Traditional owners fighting to protect thousands of trees along the Western Highway are taking the federal Environment Minister to court for a third time in a move that threatens to further delay the road project, which is already running two years late.
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The Brisbane Times
The Sydney Morning Herald
WAToday
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Tasmanian devils returned to mainland as Chris Hemsworth and Elsa Pataky release in Barrington Tops National Park
News.com.au
Tue 6 October, 2020
After what’s believed to be thousands of years, there are once again wild Tasmanian devils living on the mainland of Australia.
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The Daily Telegraph
New type of jumping spider found on Thirroul recycling bin
News.com.au
Tue 6 October, 2020
A former zookeeper has discovered what appears to be a new type of spider as she took the bins out at her home south of Sydney.
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NT News
The Advertiser
The Herald Sun
The Weekly Times
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Don’t be fooled by the black-shouldered kite’s smouldering good looks
Australian Geographic
Tue 6 October, 2020
LIKE AN IMPOSSIBLY attractive assassin created in a Soviet bunker somewhere, the black-shouldered kite is as beautiful as it is deadly. I mean, look at those smoky fox eyes. The coquettish head tilt. That chest of billowing white down you just want to nuzzle your head into. She knows she’s better than us, and who are we to argue?
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Dept backflips on 1080 permits
Farm Weekly
Tue 6 October, 2020
A SHORT-term solution has been reached over the issue of wild dog control permits for Recognised Biosecurity Groups (RBGs) after the Department of Biosecurity, Conservation and Attractions (DBCA) did a "backflip" on its position to sign off on control permits for the next 12 months.
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Feral horses barely affected by summer bushfires, numbers likely climbing again
The Sydney Morning Herald
Tue 6 October, 2020
Feral horse numbers in the Kosciuszko National Park were barely affected by last summer's bushfires and are probably rising again, adding pressure to delicate alpine ecosystems, new research shows.
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The Age
The Brisbane Times
WAToday
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A new thermometer for studying our past climate
Pursuit
Tue 6 October, 2020
Researchers have a new tool to understand our climate history, and how different regions may have responded to past global climate change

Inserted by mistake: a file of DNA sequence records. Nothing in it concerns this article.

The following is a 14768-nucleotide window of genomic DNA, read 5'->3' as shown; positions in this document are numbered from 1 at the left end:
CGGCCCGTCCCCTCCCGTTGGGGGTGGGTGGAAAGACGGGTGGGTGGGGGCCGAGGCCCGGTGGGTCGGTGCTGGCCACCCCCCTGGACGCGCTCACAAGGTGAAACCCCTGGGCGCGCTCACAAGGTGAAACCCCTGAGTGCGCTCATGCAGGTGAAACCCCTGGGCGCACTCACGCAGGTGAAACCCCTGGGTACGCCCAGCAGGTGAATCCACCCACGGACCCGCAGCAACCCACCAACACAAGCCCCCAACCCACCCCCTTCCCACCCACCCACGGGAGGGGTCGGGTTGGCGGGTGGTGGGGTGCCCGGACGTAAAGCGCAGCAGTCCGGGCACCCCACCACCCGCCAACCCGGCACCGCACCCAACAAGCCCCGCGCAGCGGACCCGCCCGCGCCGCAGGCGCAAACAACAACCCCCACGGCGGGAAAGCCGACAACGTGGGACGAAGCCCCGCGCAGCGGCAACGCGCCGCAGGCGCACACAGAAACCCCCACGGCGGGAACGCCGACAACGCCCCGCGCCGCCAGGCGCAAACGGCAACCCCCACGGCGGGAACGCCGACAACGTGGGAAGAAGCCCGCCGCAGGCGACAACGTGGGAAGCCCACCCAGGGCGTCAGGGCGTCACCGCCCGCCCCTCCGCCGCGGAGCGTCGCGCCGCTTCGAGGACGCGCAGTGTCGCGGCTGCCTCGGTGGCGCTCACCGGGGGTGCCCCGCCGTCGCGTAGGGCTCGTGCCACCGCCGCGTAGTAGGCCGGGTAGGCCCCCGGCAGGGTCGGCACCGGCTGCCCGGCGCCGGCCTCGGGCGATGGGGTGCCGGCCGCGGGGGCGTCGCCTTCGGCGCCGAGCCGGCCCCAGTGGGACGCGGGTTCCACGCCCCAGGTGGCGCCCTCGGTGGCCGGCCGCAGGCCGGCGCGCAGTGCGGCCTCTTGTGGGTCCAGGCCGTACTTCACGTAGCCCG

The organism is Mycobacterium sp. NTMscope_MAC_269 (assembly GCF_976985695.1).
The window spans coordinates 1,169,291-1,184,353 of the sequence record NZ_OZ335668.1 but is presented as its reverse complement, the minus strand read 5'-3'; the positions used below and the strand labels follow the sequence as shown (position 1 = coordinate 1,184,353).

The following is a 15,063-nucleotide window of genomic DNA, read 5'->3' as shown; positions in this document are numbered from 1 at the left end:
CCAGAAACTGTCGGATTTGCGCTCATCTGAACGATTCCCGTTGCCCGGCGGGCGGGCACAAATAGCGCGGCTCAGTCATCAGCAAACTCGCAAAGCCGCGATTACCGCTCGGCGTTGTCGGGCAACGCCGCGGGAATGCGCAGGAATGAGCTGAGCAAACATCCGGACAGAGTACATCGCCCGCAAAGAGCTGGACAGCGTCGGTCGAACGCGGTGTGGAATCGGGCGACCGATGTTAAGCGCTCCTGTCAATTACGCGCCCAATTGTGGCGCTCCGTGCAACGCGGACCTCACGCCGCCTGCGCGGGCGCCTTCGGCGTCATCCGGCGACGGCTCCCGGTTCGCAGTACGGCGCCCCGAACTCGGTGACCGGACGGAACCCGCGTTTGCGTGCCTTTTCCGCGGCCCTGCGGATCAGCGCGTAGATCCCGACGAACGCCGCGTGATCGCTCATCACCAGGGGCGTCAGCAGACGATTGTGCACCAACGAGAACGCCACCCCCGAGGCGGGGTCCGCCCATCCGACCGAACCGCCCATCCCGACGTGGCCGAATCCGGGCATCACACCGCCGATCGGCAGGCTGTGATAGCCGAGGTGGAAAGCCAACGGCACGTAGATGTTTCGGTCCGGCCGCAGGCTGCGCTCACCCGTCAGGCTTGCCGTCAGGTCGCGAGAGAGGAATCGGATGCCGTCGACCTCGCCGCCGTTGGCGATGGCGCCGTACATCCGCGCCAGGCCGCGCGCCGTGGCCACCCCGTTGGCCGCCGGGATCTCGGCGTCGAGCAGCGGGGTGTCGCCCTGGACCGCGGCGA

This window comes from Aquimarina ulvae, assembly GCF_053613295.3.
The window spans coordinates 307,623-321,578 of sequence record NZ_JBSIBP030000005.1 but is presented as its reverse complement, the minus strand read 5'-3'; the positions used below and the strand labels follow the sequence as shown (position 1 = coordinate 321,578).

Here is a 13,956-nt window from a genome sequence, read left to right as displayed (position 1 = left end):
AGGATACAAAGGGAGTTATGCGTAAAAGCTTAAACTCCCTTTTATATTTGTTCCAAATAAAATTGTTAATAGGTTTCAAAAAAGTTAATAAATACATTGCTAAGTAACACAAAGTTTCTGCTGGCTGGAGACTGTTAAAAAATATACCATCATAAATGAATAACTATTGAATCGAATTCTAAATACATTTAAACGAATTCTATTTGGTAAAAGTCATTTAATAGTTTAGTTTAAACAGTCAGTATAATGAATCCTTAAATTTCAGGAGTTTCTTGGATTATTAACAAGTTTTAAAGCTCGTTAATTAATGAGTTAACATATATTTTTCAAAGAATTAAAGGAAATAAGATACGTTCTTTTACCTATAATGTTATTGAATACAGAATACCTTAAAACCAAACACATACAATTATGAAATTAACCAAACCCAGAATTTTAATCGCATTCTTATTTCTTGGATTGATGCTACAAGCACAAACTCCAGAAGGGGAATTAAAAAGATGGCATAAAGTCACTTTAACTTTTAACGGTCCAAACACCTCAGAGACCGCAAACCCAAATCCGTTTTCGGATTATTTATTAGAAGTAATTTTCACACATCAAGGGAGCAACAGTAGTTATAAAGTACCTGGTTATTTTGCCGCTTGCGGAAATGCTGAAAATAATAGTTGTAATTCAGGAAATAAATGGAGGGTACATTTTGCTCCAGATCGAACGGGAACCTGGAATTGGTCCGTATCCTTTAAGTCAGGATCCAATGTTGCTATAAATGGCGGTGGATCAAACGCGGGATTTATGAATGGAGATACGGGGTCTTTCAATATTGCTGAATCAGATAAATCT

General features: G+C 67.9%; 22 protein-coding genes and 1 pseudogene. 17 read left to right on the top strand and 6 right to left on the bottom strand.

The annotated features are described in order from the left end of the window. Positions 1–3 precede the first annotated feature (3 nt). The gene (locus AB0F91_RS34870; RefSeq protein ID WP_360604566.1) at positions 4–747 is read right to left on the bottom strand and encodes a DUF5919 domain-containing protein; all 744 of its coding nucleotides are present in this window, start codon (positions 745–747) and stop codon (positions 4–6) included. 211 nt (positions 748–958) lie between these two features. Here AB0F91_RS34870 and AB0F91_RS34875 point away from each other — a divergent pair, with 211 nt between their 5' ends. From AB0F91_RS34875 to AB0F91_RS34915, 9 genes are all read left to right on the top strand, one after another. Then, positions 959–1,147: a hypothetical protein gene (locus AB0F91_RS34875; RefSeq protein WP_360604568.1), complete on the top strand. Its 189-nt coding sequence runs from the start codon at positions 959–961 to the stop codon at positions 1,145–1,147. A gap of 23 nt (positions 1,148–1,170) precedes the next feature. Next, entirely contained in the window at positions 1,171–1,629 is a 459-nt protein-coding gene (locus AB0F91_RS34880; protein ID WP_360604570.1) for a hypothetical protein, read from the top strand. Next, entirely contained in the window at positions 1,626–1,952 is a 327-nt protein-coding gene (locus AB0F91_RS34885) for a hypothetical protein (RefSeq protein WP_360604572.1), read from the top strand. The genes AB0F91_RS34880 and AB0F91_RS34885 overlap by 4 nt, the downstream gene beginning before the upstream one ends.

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Amazon risks tipping from forest to savanna
The Australian
Tue 6 October, 2020
As much as 40 per cent of the Amazon risks crossing a tipping point from rainforest to savanna as greenhouse gas emissions reduce the rainfall needed to sustain its ecosystem, scientists said on Monday.
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Out Of Home Campaign Melts Away To Highlight Dangers Of Climate Change
B & T
Tue 6 October, 2020
Typically, you’d want your out of home installation to last longer than a few days. But that certainly wasn’t the case with a new outdoor wax campaign that was designed to disintegrate under the hot sun to highlight the perils of inaction on climate change.
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This New Sustainable Tableware Label Is Creating Linen Tablecloths From Deadstock
Broadsheet
Tue 6 October, 2020
Of all the changes borne through lockdown, dining with friends has been one of the silver linings. Where once we rarely held a dinner party or long lunch at home, Australia seems to have embraced the art of a social gathering over home cooking and uncorked bottles among our creature comforts.
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La Nina: Wet summer could lead to a mosquito explosion
News.com.au
Tue 6 October, 2020
La Nina events bring much-needed wet weather and cooler conditions but it also brings out annoying — and at times deadly — mozzies.
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The Daily Telegraph
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Melbourne, Adelaide weather: “Significant” rain event forecast
News.com.au
Tue 6 October, 2020
A “significant” weather event covering seven states and territories is set to bring driving rain, wild winds, felled trees and flooded roads.
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The Advertiser
The Courier Mail
The Daily Telegraph